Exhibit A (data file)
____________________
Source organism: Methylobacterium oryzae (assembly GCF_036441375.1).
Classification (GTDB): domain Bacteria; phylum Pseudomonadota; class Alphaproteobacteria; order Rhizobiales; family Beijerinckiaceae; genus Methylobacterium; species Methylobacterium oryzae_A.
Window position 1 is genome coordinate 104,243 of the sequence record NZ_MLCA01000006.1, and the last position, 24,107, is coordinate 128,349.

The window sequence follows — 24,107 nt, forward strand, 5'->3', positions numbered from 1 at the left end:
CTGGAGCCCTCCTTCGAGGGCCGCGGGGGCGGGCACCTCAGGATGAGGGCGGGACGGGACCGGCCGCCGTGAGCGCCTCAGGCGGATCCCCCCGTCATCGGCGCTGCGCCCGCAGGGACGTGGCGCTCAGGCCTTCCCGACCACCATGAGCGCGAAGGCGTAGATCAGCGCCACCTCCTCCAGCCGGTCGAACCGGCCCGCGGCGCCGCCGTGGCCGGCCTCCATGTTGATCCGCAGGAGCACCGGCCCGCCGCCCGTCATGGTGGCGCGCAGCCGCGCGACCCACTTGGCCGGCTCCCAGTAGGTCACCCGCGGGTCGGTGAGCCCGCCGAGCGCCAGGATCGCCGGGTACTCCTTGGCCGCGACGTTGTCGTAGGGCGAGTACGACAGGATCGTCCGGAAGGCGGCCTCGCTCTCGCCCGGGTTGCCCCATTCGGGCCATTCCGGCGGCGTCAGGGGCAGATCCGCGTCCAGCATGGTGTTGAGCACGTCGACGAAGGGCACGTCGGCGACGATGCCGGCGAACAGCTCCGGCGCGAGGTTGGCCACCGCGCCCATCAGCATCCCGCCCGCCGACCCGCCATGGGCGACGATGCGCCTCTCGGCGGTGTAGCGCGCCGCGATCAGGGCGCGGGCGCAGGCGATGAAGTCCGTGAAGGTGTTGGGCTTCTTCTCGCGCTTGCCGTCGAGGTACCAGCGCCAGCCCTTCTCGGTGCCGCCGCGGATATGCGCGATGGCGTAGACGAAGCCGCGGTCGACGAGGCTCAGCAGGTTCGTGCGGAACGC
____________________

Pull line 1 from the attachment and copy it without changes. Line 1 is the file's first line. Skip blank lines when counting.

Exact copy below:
Source organism: Methylobacterium oryzae (assembly GCF_036441375.1).